Reducing Your Risk

You can reduce your risk of cancer with lifestyle changes, including:

Stop Smoking

Smoking increases the risk of many cancers. If you smoke the best thing you can do for your health is to quit. There's plenty of support and help from the NHS. Visit stopsmokingwales.com or call freephone 0800 085 2219.

Look after yourself

Being overweight or obese can increase your risk of some cancers. Try to maintain a healthy weight and keep active. Swimming, cycling, dancing, walking - the more you do, the better. Try to eat a healthy, balanced diet too, with plenty of fruit and vegetables.

Cut down on alcohol

Drinking too much alcohol can lead to a number of health problems and is linked with some cancers. By drinking less, you''ll reduce your health risks.

How to spot it

You need to tell a doctor straight away if you have been coughing for the past three weeks or more. Some of the other symptoms of lung cancer include:

  • A cough that has got worse or changes
  • Repeated chest infections
  • Coughing up blood
  • Breathlessness
  • Feeling more tired than usual for some time
  • Losing weight for no obvious reason
  • An ache or pain in your chest or shoulder that has lasted some time
If you notice any of these symptoms, contact your doctor right away.

How important it is to tell your doctor

Detecting lung cancer early makes it easier to treat, so telling your doctor quickly may save your life. It's probably nothing serious but it could also be a sign of something else that needs treatment.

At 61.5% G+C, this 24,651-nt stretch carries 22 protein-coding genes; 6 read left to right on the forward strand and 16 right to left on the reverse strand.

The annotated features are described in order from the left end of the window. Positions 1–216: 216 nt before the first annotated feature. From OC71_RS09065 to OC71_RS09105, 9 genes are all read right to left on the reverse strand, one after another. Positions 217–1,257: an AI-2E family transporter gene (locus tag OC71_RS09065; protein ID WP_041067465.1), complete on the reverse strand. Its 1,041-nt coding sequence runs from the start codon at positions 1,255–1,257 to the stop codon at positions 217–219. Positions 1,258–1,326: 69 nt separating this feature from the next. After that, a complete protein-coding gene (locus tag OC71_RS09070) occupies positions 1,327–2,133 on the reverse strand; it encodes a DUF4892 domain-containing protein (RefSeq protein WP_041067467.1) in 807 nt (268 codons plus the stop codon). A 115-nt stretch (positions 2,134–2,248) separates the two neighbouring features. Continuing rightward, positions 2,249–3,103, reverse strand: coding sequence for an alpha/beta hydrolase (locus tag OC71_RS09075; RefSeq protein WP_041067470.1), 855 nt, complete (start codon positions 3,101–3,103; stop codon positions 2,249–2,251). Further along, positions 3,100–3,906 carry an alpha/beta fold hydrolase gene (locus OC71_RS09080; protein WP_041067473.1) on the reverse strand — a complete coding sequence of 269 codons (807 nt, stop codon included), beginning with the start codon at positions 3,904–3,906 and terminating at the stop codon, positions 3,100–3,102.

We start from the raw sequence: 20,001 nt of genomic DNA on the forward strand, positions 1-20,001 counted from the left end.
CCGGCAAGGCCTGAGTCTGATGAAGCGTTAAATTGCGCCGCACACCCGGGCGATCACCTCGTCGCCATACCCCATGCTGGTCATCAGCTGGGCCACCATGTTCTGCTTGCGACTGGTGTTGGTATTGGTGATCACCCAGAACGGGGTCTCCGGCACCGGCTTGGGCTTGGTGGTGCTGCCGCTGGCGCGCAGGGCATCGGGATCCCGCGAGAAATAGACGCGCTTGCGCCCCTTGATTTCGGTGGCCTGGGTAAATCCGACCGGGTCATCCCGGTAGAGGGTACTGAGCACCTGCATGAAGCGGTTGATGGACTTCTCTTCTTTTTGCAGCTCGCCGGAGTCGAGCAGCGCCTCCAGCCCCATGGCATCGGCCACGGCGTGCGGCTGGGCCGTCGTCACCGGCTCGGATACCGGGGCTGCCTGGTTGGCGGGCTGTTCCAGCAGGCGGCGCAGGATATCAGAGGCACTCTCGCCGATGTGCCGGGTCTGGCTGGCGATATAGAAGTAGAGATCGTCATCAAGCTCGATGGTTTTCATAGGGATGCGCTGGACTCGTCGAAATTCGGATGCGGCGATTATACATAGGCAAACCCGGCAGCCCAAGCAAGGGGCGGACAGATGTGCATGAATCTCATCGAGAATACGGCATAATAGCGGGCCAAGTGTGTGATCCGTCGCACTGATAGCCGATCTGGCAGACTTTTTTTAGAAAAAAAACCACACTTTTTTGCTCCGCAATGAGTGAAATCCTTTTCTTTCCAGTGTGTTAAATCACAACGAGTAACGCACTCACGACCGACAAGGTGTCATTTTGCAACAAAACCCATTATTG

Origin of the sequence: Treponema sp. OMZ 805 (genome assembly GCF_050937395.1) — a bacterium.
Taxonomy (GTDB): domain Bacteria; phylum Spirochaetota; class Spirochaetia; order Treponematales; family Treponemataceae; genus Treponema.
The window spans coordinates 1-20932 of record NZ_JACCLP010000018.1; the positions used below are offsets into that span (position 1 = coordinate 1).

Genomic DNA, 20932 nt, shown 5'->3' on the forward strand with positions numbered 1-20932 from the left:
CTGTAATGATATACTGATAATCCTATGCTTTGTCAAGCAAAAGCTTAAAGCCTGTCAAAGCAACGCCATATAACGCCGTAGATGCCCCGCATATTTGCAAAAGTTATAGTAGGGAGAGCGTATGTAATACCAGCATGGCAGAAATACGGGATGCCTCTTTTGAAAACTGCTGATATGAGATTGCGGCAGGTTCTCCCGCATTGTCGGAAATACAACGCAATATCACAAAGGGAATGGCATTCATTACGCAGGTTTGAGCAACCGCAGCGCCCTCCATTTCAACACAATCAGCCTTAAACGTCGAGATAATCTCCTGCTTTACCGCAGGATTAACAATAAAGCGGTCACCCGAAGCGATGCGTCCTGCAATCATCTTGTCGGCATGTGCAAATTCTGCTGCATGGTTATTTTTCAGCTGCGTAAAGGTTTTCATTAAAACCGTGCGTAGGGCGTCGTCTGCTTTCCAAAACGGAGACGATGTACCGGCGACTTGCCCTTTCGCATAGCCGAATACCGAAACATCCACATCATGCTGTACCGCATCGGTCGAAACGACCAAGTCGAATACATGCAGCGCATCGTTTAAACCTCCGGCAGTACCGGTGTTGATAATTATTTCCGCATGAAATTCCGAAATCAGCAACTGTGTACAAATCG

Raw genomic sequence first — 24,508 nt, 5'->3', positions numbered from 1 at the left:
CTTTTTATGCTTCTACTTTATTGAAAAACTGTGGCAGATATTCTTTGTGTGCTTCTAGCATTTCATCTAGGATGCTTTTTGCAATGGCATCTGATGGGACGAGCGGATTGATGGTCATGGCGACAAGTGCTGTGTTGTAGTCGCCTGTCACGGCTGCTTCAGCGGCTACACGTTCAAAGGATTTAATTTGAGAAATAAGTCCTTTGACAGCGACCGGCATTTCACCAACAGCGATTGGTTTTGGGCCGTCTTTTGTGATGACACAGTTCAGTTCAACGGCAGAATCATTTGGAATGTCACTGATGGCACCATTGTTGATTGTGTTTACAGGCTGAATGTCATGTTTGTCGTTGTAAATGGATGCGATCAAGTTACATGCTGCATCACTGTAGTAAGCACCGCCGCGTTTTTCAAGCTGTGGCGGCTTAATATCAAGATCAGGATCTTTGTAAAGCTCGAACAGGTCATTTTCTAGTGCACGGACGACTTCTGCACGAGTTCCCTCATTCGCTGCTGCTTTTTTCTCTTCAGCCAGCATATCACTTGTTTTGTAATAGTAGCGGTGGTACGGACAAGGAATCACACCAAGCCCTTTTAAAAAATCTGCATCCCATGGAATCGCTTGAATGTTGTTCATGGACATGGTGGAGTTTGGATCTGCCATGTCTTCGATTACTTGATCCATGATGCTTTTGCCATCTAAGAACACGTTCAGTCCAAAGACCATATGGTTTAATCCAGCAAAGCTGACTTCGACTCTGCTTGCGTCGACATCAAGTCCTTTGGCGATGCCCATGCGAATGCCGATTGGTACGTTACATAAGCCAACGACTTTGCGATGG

So, don't ignore the symptoms or put off telling your doctor. It can make the world of difference and you won't be wasting anyone's time.

And if you know anyone who has any of these symptoms insist they tell their doctor. Again, it's probably nothing serious but they should get it checked out.

About telling your doctor

Your doctor will ask you a few questions, like the ones below, and may suggest a chest x-ray. This is standard procedure and nothing to worry about. Taking an x-ray is quick and simple and doesn't require an overnight hospital stay.

Your doctor may ask you some of these questions:

  • How long have you had a cough?
  • Has your cough changed over time?
  • Have you coughed up any blood?
  • Have you had any chest infextions recently?
  • Have you been short of breath? For how long?
  • Has your shortness of breath changed over time?
  • Have you lost any weight?
  • Have you had a pain in your chest or shoulder?
  • Has this pain changed over time?
It may help to write down your symptoms and how you feel, so you don't forget anything when telling your doctor

Useful information

Stop Smoking Wales

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